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I'm new to networking and was wondering if switches modify frames as they pass through?

I've heard that routers modify the contents of their packets as they pass through (which I believe is true), but I can't find a concrete answer about what modifications switches make to the frames that pass through it, if any.

Help would be appreciated!

Thanks

  • I could swear this has been asked before. – Ricky Beam Jan 16 '15 at 4:14
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In general, layer-2 switching does not modify the frames.[1] A VLAN tag may be added or removed as necessary for frames between tagged and untagged ports.

A layer-3 switch is both a router (l3) and switch (l2). When it switches traffic, it's just like any other layer-2 switch. When it routes traffic between segments, then it's routing and will modify packets like any router (namely decrement ttl.)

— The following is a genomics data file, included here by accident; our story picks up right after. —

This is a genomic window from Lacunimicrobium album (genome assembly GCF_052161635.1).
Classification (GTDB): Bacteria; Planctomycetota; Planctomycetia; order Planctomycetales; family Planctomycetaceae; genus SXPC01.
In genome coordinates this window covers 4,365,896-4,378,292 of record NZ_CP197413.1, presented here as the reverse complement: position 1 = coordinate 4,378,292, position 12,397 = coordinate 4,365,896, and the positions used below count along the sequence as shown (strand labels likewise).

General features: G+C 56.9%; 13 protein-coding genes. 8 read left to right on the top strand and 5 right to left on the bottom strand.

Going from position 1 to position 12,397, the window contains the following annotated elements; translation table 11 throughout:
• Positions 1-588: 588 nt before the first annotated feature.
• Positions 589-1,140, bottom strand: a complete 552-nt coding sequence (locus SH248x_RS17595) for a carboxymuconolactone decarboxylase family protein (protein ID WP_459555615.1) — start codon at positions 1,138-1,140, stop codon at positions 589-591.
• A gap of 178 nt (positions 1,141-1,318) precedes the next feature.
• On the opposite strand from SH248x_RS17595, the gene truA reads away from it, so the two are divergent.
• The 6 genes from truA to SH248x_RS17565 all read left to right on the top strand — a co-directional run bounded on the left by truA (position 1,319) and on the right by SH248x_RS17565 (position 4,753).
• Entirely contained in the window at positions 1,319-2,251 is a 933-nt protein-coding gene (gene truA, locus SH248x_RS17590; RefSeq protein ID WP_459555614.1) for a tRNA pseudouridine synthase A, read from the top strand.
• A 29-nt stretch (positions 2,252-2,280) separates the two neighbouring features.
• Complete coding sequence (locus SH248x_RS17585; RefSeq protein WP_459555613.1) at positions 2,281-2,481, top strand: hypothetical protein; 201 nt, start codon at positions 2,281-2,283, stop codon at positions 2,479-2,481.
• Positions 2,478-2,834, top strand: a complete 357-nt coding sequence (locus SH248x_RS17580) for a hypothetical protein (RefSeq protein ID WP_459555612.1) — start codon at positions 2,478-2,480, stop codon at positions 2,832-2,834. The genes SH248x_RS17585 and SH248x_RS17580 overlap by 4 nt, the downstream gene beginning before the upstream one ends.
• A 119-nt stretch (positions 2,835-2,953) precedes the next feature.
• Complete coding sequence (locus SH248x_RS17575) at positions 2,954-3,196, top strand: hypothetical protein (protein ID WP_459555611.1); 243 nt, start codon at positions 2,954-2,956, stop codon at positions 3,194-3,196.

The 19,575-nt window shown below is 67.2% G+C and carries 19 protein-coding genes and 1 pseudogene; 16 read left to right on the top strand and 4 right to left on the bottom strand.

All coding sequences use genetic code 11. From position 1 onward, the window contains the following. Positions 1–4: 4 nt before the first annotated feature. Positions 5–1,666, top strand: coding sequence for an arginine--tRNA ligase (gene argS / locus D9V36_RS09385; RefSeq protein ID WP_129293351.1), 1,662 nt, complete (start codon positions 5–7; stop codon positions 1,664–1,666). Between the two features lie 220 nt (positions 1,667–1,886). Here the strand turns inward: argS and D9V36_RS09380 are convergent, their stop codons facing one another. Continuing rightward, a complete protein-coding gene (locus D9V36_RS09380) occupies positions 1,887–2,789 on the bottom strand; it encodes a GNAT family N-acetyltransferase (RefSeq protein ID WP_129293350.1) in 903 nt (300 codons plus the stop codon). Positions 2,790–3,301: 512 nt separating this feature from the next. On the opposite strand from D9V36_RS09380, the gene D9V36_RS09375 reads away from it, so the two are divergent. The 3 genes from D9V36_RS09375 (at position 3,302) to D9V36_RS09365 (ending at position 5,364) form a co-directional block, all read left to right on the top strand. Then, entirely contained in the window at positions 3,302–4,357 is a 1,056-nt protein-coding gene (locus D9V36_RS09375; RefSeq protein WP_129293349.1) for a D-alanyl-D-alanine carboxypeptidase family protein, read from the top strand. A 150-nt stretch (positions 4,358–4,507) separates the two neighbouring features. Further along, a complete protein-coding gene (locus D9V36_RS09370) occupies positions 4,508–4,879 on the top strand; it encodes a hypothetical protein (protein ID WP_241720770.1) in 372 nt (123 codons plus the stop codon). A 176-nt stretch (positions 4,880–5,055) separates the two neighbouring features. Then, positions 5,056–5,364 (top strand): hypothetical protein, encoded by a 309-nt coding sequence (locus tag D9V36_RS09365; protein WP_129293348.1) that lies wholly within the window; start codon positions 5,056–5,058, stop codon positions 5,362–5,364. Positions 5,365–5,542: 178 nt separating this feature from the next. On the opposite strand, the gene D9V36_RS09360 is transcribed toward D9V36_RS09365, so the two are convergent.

[1] Not to confuse matters, but "carrier ethernet" hardware can do VLAN translation, which does, technically, modify frames.

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    Tagging/untagging a frame would change the checksum also. – richardb Jan 16 '15 at 8:55
  • The FCS lives as "layer-1" and isn't something any NIC (or OS) ever (normally) passes around; much like the preamble, inter packet gap, etc., they aren't something the OS or driver deals with; it's handled by the layer-1 interface of the NIC chipset. (ethernet diagnostic hardware uses chips that can be set to a "raw" mode so they can see everything; errors and all.) – Ricky Beam Jan 16 '15 at 22:54
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    Also worth noting that like any other router it will strip the src/dst mac address and replace the source with its own mac addr and the dst with the mac addr of the destination host or next hop. – Mark Aug 5 '16 at 13:06

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